To date, only two studies have reported concordance between DSM-IV and final DSM-5 criteria, and neither used a prospective design. Kim et al. (2014) retrospectively examined diagnostic data collected on a sample of 292 children (Kim et al. 2014), applying both DSM-IV and DSM-5 diagnostic criteria. In that study, 89% of children meeting DSM-IV criteria for an ASD continued to meet based on final DSM-5 criteria. Similarly, Maenner et al. (2014) retrospectively examined population-based surveillance data from the Autism and Developmental Disabilities Monitoring Network collected from 2006 to 2008 to examine the impact of new criteria on prevalence estimates. The results indicated that 81.2% of 6577 children who met DSM-IV criteria continued to meet criteria under DSM-5, suggesting that prevalence estimates may be lower under the new criteria (Maenner et al. 2014).

Limitations of Prior Studies

As previously noted, most studies conducted on DSM-IV and DSM-5 concordance have been limited by methodological issues. First, most studies have been conducted using different versions of draft, not final, DSM-5 criteria (Frazier et al. 2012; Gibbs et al. 2012; Harstad et al. 2015; Huerta et al. 2012; Matson et al. 2012; Mattila et al. 2011; McPartland et al. 2012; Taheri and Perry 2012; Young and Rodi 2014). This is an important consideration, given that the proposed criteria were refined in several ways prior to final publication. Many of these changes allow for capturing a broader range of symptom presentation (e.g., replacing “and” with “or;” adding more examples of symptoms, allowing for capturing symptoms that are manifested either currently or by history, etc.). As a result, fewer children were likely to meet criteria based on application of the draft criteria than on the final published criteria. Thus, it is most important and relevant to current clinical practice and policy to consider concordance of final DSM criteria.

Secondly, the majority of previous studies have retrospectively applied DSM-5 criteria to data collected on individuals diagnosed with ASD according to DSM-IV criteria. This is problematic in several ways. Because DSM-5 criteria contain symptoms that were not included in DSM-IV (i.e., sensory difficulties), clinicians using DSM-IV criteria may not have fully assessed these symptoms, meaning that previously collected diagnostic data may not be sufficient to determine their occurrence. Moreover, some symptom definitions have been expanded to capture a wider range of possible presentation across age and cognitive level. Again, previously collected data may not allow for examination of this fuller range of possible behaviors. Finally, children who did not meet criteria for DSM-IV, but who may meet criteria for DSM-5, were not included in these analyses. Therefore, prospective studies are needed to determine the true concordance/discordance of final DSM criteria.

Current Study

To address these limitations, the current study was designed to prospectively examine the concordance of final DSM-IV and DSM-5 criteria on a large consecutive sample of children referred for autism diagnostic evaluations. Using this approach, the question of concordance and discordance could be directly tested among a complete sample assessed using the same diagnostic battery, and including those not meeting criteria based on either DSM-IV or DSM-5. In addition, the order in which the DSM checklists were completed was randomly assigned, thereby controlling for potential order effects. The following hypotheses were tested: (1) DSM-5 criteria would have good specificity but poor sensitivity compared to DSM-IV criteria, and (2) higher intellectual ability would be associated with greater DSM-IV/DSM-5 discordance. A secondary research aim was to examine whether additional clinical features would be associated with DSM-IV/DSM-5 discordance.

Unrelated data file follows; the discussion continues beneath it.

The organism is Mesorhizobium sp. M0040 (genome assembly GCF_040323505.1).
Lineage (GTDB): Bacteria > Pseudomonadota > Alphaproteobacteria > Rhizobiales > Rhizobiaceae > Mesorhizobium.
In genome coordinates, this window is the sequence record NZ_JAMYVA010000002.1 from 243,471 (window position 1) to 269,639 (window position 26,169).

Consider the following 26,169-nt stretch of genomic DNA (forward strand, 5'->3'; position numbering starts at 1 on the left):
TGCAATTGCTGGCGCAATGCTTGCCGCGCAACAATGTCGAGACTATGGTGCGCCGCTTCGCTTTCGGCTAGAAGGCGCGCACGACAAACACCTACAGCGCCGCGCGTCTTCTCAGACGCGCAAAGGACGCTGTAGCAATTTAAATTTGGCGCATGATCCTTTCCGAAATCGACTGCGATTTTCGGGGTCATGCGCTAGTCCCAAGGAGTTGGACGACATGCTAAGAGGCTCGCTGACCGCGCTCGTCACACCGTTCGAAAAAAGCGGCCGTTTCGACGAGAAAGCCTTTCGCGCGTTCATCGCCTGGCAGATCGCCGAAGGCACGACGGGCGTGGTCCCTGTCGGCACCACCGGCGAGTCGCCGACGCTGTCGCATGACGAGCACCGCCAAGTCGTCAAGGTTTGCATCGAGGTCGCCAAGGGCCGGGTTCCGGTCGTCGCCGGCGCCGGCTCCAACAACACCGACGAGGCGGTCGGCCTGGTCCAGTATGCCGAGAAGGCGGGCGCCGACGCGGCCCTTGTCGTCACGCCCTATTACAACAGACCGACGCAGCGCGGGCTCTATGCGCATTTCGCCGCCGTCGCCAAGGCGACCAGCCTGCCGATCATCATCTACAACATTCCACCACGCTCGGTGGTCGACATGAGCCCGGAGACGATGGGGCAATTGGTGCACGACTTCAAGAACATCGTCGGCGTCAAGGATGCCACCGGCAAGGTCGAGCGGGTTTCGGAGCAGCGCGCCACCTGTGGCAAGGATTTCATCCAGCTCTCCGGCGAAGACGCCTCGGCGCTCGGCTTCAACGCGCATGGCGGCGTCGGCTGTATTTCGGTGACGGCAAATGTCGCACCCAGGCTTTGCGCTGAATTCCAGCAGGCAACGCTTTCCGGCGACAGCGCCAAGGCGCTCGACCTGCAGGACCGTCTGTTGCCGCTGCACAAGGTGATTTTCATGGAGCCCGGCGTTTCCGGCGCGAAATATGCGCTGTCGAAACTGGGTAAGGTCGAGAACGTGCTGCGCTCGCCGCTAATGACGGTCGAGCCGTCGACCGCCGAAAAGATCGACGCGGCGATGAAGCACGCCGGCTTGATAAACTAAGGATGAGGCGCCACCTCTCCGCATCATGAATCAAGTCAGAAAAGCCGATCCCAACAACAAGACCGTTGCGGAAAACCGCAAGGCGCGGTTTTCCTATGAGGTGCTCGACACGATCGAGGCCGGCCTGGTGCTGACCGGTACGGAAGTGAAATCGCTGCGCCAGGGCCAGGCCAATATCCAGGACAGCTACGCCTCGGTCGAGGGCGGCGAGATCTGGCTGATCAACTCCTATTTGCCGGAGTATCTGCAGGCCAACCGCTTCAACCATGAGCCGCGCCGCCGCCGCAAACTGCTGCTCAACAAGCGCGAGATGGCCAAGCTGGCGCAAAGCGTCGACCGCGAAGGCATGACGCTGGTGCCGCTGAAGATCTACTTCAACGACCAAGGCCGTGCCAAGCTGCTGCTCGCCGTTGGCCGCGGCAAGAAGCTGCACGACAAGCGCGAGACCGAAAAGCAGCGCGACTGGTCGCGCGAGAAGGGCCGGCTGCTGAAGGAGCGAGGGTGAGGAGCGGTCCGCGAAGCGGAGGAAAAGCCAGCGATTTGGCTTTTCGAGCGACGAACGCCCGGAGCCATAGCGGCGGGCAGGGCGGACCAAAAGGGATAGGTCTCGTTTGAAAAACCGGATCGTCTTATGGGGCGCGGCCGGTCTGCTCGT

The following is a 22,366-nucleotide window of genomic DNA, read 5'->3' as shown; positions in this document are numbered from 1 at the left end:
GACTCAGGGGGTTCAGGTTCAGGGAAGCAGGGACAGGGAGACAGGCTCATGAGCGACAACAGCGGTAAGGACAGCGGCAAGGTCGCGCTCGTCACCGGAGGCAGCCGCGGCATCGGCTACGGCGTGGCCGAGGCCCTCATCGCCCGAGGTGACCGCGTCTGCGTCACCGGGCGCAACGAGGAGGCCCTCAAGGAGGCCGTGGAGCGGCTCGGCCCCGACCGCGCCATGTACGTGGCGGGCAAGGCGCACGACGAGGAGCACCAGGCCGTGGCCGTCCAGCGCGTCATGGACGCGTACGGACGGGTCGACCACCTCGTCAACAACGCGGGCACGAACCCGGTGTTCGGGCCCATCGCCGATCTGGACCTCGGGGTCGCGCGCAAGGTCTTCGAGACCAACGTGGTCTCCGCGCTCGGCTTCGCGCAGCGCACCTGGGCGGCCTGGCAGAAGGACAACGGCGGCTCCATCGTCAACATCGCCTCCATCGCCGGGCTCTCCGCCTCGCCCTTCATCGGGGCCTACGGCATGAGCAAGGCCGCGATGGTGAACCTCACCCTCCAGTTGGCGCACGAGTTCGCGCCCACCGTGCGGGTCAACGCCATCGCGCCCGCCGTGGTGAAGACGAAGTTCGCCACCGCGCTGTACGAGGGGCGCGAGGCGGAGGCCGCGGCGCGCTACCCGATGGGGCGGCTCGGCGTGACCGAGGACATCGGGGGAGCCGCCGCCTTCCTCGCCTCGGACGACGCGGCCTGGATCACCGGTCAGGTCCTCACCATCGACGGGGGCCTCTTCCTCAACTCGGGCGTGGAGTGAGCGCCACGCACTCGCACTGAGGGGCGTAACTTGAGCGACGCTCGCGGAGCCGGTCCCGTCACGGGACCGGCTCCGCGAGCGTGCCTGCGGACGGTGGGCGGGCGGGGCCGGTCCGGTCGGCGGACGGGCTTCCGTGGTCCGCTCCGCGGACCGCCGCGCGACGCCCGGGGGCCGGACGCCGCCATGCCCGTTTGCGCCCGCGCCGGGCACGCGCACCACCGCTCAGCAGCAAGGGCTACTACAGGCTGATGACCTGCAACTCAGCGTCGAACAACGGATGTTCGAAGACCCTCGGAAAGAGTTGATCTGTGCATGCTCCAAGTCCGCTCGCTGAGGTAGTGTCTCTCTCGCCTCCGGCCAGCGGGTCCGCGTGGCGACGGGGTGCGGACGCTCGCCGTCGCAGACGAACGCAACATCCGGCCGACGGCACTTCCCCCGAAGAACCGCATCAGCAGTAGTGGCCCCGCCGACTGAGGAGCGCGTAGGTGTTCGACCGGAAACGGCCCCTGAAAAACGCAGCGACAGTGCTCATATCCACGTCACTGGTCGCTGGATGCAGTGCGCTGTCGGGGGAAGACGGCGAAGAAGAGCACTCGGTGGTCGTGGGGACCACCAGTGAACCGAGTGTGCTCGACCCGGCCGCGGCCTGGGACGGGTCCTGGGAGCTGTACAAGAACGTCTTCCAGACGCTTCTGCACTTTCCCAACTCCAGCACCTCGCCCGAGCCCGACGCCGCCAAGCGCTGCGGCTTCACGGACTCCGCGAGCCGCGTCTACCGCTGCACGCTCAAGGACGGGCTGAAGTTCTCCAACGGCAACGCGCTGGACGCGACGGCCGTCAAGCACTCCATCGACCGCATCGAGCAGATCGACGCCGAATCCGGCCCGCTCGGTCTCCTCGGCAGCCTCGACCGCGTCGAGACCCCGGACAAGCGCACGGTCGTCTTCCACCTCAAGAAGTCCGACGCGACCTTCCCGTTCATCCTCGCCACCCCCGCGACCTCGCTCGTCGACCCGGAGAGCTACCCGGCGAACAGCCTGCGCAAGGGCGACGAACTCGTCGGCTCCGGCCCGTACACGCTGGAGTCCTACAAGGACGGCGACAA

Methods

Participants and Procedures

The sample included 439 children and adolescents who received a diagnostic evaluation at one of six autism centers affiliated with the Autism Treatment Network (ATN): Children’s Hospital Los Angeles, Cincinnati Children’s Hospital Medical Center, Nationwide Children’s Hospital, University of Missouri, University of Pittsburgh, and Vanderbilt University Medical Center. The ATN is a North American multi-site network focusing on best-practice in diagnosis and medical care for children with ASD. Each ATN site follows a standard diagnostic process, including records review, clinical interview, Autism Diagnostic Observation Schedule—2nd Edition (ADOS-2), as well as cognitive and adaptive assessment when warranted. Additional measures deemed necessary by the diagnostic team are also administered to aid in diagnostic determination. The current study was approved by the Institutional Review Board at each site. Eligibility criteria included referral for an autism diagnostic evaluation and child age (between 2 years and 17 years, 11 months). Families meeting eligibility criteria were recruited for participation prior to their child’s diagnostic evaluation and informed consent was obtained prior to participation. Recruitment and enrollment continued until the target sample size was achieved. The final sample included children who met DSM-IV and/or DSM-5 criteria for ASD as well as children who did not meet criteria for ASD according to either version. Participants ranged in age from 2 to 17.7 years (M = 7.1 years, SD = 4.2 years). The majority of the sample was male (79%) and Caucasian (78%), and the majority of primary caregivers had received some post-secondary education (65%).